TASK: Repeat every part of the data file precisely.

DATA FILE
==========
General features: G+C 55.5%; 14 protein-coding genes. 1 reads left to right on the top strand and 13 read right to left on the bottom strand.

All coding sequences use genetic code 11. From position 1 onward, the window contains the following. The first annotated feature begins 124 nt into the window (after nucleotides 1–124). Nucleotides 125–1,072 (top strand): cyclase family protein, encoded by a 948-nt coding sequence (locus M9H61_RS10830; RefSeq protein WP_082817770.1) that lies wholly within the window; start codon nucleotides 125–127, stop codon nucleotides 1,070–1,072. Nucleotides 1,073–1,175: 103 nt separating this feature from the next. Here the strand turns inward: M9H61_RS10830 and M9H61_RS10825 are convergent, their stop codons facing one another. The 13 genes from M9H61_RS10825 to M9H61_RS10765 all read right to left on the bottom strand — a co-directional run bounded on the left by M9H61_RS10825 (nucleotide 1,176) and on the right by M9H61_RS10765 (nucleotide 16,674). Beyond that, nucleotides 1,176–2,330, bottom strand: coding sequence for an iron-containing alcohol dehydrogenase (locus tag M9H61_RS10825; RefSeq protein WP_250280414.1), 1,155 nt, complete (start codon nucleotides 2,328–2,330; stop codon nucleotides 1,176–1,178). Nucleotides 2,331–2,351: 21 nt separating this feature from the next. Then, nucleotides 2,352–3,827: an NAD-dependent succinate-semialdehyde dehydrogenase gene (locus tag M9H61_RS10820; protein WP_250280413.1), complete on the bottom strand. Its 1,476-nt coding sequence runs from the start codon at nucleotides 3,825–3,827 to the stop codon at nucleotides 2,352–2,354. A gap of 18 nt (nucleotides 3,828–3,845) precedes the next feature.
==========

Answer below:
General features: G+C 55.5%; 14 protein-coding genes. 1 reads left to right on the top strand and 13 read right to left on the bottom strand.

All coding sequences use genetic code 11. From position 1 onward, the window contains the following. The first annotated feature begins 124 nt into the window (after nucleotides 1–124). Nucleotides 125–1,072 (top strand): cyclase family protein, encoded by a 948-nt coding sequence (locus M9H61_RS10830; RefSeq protein WP_082817770.1) that lies wholly within the window; start codon nucleotides 125–127, stop codon nucleotides 1,070–1,072. Nucleotides 1,073–1,175: 103 nt separating this feature from the next. Here the strand turns inward: M9H61_RS10830 and M9H61_RS10825 are convergent, their stop codons facing one another. The 13 genes from M9H61_RS10825 to M9H61_RS10765 all read right to left on the bottom strand — a co-directional run bounded on the left by M9H61_RS10825 (nucleotide 1,176) and on the right by M9H61_RS10765 (nucleotide 16,674). Beyond that, nucleotides 1,176–2,330, bottom strand: coding sequence for an iron-containing alcohol dehydrogenase (locus tag M9H61_RS10825; RefSeq protein WP_250280414.1), 1,155 nt, complete (start codon nucleotides 2,328–2,330; stop codon nucleotides 1,176–1,178). Nucleotides 2,331–2,351: 21 nt separating this feature from the next. Then, nucleotides 2,352–3,827: an NAD-dependent succinate-semialdehyde dehydrogenase gene (locus tag M9H61_RS10820; protein WP_250280413.1), complete on the bottom strand. Its 1,476-nt coding sequence runs from the start codon at nucleotides 3,825–3,827 to the stop codon at nucleotides 2,352–2,354. A gap of 18 nt (nucleotides 3,828–3,845) precedes the next feature.